Physicists have observed a new state of matter at work inside an elusive thread of quantum gas.
The gossamer-thin strings of gas capable of binding giants sound like items worthy of a quest in Grimms' fairy tales. But versions of these materials are theoretically possible in physics - unfortunately though, in practice they inevitably collapse on forming.
Researchers from Stanford University in the US have now found they can create such a material that's stable enough to resist collapsing into a cloud, even under considerable force. What's more, they've identified a new state of matter at work that has only ever been seen once before - and never in quantum gas before now.
Importantly, the quantum properties of this gas might earn it a place in future generations of information technology.
The category of matter at work even has a legendary title; a super Tonks-Girardeau gas. It consists of atoms cooled to a point that they begin to lose their sense of individual identity, constrained to form a conga-line held in check by their collective forces.
Under ideal conditions, attraction between the particles within this drawn-out thread of quantum gas could keep it in line even under duress. Hence why physicists describe it as 'super'.
Yet inside less-than-perfect laboratory equipment, even the most delicately tuned super Tonks-Girardeau gases fail to remain stable for very long, contracting into a ball in no time.
Physicist Benjamin Lev wondered if the element dysprosium would make for a more robust candidate. With one of the highest magnetic strengths on the periodic table, it might hold its own a little longer, with a little support.
"The magnetic interactions we were able to add were very weak compared to the attractive interactions already present in the gas. So, our expectations were that not much would change," says Lev.
"Wow, were we wrong."
It turns out a tuned super Tonks-Girardeau gas based on dysprosium is just what the hero ordered. No matter what the team did to it, it kept form.
Even cranking the quantum system into higher energy states failed to push the string into a messy haze of quantum-smeared particles.
Probing the mechanics of the process, the team soon noticed the hallmarks of a rather elusive phenomenon called quantum many-body scarring.
This weird state of matter sits somewhere between quantum chaos and the predictability of old-fashioned classical physics, and describes a world that seems counterintuitive at first glance.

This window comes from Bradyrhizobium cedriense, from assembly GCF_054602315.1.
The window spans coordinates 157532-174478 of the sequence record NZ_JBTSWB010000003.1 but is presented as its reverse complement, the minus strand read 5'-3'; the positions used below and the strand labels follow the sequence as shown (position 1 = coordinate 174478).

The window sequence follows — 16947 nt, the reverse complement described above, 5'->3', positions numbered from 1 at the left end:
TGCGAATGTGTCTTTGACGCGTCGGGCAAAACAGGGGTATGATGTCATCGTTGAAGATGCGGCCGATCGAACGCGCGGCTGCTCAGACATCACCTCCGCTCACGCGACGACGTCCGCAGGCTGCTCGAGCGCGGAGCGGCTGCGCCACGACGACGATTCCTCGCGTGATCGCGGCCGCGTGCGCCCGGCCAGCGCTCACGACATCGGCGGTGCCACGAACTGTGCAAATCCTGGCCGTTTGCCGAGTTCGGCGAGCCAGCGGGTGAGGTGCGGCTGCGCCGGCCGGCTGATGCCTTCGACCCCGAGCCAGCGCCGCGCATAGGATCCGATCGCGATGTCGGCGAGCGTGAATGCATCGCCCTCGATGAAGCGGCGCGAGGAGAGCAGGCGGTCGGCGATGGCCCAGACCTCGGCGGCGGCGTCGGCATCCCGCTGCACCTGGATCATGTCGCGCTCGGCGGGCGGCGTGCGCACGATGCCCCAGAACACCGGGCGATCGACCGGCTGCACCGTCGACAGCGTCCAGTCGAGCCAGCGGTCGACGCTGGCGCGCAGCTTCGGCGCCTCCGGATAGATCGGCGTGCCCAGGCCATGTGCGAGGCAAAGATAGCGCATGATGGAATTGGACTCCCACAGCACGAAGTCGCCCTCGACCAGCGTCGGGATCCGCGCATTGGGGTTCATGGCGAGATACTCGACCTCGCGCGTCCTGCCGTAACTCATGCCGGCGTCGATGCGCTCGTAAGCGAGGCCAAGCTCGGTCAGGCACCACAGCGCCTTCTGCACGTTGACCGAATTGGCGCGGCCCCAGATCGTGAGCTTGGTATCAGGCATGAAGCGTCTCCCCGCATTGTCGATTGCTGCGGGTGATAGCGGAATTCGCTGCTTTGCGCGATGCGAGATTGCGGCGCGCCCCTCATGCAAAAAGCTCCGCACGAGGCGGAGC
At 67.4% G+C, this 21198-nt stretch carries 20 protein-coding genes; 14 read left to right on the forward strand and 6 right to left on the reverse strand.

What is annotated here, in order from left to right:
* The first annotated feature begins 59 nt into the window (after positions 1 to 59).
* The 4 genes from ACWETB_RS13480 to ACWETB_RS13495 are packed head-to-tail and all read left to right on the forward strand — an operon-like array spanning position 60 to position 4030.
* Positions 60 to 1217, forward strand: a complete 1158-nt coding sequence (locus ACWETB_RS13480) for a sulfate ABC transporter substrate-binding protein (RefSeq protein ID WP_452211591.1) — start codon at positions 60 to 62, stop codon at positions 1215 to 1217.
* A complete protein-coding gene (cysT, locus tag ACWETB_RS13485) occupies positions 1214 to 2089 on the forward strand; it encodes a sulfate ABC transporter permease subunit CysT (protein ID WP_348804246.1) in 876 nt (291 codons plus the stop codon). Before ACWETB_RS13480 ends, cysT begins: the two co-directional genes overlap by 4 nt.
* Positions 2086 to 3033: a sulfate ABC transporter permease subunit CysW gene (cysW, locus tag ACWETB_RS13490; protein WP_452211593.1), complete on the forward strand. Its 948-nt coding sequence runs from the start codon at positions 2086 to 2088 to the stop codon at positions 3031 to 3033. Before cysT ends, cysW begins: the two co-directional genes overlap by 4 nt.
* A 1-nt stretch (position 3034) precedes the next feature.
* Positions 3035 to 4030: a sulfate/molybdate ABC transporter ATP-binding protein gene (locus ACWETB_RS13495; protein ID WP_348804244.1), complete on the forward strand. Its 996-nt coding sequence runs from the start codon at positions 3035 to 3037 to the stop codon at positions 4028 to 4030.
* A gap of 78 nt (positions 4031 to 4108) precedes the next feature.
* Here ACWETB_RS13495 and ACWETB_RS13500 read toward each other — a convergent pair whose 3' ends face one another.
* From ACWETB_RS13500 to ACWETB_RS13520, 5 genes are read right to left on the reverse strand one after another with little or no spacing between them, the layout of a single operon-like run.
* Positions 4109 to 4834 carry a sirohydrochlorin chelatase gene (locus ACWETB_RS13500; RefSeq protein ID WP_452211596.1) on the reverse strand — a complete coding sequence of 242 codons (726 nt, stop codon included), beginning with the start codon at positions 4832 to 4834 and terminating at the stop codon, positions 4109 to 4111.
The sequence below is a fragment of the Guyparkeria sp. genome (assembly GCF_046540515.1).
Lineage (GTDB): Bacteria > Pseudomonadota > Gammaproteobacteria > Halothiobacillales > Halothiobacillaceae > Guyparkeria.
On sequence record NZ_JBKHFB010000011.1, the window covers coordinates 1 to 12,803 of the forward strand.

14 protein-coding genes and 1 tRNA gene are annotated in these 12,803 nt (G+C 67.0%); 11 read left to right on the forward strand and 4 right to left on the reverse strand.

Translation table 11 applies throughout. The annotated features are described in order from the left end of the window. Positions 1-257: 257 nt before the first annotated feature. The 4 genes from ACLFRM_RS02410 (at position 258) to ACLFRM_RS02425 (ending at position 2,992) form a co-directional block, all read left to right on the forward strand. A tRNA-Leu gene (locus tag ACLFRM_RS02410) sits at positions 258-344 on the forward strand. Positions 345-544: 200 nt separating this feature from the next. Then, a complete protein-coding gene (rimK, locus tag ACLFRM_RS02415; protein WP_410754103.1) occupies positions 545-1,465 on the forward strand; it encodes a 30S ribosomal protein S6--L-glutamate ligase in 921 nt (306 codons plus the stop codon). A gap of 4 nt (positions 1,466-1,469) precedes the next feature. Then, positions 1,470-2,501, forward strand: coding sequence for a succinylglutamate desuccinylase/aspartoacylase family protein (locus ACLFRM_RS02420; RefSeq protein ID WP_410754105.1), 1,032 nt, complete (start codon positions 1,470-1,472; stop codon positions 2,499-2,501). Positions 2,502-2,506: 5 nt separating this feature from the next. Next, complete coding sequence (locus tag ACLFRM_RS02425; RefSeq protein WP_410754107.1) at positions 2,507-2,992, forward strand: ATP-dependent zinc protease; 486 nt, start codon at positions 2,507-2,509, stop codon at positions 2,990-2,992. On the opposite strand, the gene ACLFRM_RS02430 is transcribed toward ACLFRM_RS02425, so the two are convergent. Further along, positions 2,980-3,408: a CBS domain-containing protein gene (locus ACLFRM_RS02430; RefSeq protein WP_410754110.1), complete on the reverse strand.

A quarter of a century ago, it was discovered that in the buzz of a quantum system – where particles are everywhere and nowhere at once and individual atoms lose their sense of self – it's possible for predictable states to emerge.
These scars resemble pathways worn across a football pitch. While players freely chase the ball all over the field, some directions seem to be preferred over others.
The perplexing thing about quantum scarring is how they fit with thermodynamics. Raise the temperature on a group of particles and they'll simply bounce around more, redistributing the heat energy until all bodies have a roughly equal share.
Quantum many-body scarring runs counter to this rule of equilibrium, holding a preference for some states no matter how much the excitement grows around them.
The phenomenon has been seen once before in a queue of rubidium atoms, but never in a quantum gas. So finding signs of the state in a cooled string of dysprosium atoms has the potential to reveal a great deal about how bodies in a quantum system share energy.
Given we're destined for a future filled with quantum technologies, we're going to need to know as much as possible about how to remove heat from the computers of tomorrow.
But quantum scars could be potentially useful for the storage of quantum information in their own right, or serving as a kind of simulator in the lab for studying quantum systems.
Speculation over practical uses aside, Lev sees the work as fundamental to understanding the quantum landscape. Applications can come later.
"If you compare quantum science to where we were when we discovered what we needed to know to build chemical plants, say, it's like we're doing the late 19th-century work right now," says Lev.
A quantum-scarred thread of gas is just the start of a quest into some truly amazing destinations.
This research was published in Science.